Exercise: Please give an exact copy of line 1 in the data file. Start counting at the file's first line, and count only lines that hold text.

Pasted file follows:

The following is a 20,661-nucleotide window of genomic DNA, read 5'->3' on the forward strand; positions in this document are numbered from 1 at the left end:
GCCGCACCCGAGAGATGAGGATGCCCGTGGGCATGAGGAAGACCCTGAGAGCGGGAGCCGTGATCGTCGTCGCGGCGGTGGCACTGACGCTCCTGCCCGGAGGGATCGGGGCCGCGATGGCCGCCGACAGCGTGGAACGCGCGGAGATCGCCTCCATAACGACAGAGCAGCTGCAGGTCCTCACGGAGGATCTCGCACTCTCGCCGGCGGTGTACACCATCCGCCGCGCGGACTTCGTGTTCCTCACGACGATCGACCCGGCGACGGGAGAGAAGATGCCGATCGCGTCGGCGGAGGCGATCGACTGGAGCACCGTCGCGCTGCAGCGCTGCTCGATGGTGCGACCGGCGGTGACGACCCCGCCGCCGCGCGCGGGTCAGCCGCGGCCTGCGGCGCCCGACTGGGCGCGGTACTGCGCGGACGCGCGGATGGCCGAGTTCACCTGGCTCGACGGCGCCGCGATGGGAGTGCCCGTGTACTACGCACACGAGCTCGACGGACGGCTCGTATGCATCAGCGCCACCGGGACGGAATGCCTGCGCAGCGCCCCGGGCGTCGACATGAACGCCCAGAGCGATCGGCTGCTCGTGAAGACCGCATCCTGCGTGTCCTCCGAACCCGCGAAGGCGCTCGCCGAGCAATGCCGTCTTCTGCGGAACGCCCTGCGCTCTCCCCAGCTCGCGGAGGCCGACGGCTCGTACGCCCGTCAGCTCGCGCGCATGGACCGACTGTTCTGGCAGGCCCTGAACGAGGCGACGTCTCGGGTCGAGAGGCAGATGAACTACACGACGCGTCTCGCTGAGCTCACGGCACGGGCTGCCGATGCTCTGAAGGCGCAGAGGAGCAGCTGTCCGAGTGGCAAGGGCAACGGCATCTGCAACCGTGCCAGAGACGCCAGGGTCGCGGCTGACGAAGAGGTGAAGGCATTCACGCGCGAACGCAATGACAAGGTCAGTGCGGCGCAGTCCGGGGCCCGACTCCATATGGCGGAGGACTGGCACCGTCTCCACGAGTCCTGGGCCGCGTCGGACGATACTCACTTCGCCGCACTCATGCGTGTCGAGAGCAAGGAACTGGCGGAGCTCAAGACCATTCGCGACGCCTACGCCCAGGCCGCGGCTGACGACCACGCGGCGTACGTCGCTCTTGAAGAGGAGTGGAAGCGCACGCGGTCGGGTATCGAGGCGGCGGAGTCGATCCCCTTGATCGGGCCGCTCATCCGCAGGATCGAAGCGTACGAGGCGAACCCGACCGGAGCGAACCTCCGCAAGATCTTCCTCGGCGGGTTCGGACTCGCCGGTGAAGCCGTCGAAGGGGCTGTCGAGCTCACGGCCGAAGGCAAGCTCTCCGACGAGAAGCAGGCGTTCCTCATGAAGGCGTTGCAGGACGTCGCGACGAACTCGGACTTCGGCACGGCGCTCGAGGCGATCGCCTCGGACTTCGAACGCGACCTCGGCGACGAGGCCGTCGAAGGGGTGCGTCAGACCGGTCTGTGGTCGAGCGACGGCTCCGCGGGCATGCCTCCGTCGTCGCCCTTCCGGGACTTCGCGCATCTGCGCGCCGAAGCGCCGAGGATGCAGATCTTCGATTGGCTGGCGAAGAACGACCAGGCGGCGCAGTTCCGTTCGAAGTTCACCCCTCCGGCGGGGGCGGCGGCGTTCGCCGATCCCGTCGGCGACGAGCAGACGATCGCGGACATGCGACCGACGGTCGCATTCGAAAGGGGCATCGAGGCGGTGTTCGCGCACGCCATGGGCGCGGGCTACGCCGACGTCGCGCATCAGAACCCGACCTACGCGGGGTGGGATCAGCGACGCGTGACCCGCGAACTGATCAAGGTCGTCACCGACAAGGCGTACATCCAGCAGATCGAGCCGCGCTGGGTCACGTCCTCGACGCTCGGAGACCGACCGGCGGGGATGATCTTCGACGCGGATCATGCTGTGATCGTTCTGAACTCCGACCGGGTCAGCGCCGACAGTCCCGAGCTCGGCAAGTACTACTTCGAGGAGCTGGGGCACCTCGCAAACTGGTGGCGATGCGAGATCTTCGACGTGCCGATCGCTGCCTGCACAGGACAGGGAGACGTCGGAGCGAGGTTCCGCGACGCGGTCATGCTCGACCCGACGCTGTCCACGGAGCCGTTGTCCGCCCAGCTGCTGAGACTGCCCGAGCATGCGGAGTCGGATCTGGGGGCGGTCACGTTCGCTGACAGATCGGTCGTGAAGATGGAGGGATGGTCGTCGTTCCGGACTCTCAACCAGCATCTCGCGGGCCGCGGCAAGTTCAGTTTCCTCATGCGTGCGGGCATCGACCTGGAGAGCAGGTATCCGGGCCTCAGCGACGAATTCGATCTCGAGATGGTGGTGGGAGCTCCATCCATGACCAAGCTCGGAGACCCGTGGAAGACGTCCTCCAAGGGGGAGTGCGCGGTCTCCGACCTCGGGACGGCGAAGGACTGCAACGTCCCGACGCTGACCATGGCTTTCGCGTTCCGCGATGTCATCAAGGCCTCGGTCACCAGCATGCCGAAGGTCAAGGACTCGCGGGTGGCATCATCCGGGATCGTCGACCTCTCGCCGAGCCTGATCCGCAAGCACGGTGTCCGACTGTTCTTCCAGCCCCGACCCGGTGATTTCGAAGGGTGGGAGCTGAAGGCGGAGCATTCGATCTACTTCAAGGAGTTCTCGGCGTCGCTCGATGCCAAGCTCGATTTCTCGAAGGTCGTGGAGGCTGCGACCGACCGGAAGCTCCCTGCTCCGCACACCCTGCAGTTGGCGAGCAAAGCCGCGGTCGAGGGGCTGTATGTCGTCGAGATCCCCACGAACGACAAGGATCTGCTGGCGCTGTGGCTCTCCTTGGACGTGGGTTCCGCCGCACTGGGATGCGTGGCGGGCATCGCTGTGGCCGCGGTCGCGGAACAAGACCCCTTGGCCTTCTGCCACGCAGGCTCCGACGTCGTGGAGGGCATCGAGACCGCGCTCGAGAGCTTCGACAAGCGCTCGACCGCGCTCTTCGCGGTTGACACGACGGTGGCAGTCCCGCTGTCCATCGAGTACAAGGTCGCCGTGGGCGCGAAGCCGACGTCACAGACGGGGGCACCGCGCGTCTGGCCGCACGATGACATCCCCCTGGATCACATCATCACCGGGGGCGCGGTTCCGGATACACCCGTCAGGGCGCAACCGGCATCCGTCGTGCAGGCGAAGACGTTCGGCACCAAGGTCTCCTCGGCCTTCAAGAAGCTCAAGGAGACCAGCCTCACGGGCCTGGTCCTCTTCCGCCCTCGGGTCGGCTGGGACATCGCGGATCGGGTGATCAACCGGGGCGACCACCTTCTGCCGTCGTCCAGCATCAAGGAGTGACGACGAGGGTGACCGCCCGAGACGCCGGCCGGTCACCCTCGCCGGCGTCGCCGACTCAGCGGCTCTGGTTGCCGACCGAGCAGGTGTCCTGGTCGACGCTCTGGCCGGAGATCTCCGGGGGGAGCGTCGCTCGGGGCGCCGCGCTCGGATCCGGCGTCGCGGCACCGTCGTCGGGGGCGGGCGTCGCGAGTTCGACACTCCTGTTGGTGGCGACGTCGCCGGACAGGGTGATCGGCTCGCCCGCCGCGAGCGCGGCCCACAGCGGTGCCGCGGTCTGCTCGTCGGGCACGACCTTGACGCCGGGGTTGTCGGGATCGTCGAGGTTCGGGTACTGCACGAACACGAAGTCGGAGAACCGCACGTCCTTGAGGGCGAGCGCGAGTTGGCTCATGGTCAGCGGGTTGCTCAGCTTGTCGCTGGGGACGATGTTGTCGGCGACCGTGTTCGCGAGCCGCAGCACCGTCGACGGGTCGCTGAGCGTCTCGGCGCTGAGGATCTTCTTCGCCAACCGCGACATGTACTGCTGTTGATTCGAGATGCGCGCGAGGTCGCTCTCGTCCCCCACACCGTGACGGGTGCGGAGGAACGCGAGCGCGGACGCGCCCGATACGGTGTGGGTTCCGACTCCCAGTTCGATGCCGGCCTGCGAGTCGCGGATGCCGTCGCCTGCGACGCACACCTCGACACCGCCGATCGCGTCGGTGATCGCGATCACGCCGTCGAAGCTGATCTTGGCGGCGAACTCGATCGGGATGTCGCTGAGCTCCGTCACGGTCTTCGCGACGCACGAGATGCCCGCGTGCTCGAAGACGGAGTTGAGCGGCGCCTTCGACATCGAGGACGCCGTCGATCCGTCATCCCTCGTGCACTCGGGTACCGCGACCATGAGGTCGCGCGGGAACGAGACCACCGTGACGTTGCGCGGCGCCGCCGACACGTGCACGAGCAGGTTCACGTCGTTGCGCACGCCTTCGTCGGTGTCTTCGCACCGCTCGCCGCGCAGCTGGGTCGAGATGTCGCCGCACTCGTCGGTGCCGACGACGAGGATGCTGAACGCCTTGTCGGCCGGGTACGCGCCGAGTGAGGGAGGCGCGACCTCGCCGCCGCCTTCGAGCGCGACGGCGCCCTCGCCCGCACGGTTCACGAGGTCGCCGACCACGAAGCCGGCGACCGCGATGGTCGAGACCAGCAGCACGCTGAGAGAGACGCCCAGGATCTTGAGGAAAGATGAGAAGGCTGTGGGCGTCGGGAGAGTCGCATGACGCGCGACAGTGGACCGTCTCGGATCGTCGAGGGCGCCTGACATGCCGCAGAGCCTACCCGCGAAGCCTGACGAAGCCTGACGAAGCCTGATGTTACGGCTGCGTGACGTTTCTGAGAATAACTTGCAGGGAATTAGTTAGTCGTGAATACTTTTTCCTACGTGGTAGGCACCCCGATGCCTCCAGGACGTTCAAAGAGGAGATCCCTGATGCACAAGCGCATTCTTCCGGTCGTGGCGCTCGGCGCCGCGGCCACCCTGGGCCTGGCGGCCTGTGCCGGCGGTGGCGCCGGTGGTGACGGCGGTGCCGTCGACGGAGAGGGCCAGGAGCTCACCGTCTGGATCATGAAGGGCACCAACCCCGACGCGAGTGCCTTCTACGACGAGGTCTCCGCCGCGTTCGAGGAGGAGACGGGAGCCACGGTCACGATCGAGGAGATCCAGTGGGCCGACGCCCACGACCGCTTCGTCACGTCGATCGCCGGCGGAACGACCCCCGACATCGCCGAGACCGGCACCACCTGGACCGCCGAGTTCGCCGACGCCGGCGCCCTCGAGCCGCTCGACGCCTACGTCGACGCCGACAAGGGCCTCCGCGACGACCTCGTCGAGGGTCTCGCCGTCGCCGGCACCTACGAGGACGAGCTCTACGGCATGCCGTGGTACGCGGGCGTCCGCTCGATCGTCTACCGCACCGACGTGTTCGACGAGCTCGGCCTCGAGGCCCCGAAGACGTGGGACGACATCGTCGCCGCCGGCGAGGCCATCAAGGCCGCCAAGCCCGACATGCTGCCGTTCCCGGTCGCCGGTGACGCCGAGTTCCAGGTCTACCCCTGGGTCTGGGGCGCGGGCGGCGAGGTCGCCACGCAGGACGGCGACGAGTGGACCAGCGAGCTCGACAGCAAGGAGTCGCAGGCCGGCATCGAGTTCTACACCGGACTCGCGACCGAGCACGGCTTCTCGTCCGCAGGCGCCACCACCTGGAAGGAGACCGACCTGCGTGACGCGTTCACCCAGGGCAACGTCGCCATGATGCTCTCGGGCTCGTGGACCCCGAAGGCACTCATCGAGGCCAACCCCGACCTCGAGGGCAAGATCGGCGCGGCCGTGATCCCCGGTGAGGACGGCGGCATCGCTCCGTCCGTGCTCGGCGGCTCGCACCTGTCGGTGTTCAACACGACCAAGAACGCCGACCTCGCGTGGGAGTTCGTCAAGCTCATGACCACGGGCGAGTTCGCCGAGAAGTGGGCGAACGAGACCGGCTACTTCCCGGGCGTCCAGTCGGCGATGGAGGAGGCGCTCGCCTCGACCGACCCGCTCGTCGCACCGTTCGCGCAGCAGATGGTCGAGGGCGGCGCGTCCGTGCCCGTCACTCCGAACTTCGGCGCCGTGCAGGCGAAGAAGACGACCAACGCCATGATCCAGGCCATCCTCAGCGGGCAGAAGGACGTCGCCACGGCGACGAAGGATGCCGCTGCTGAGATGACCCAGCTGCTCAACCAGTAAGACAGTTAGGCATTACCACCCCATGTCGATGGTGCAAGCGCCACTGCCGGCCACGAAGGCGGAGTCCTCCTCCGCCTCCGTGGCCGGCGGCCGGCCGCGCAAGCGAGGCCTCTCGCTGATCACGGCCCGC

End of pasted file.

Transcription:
The following is a 20,661-nucleotide window of genomic DNA, read 5'->3' on the forward strand; positions in this document are numbered from 1 at the left end: